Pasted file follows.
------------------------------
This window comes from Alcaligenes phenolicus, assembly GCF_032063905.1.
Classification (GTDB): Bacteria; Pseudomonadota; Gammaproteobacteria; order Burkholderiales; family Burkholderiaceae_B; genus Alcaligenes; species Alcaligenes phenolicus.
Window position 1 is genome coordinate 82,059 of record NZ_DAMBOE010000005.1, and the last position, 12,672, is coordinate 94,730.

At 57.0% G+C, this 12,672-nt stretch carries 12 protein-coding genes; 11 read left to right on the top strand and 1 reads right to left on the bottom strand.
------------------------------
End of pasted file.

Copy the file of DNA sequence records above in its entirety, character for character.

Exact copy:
This window comes from Alcaligenes phenolicus, assembly GCF_032063905.1.
Classification (GTDB): Bacteria; Pseudomonadota; Gammaproteobacteria; order Burkholderiales; family Burkholderiaceae_B; genus Alcaligenes; species Alcaligenes phenolicus.
Window position 1 is genome coordinate 82,059 of record NZ_DAMBOE010000005.1, and the last position, 12,672, is coordinate 94,730.

At 57.0% G+C, this 12,672-nt stretch carries 12 protein-coding genes; 11 read left to right on the top strand and 1 reads right to left on the bottom strand.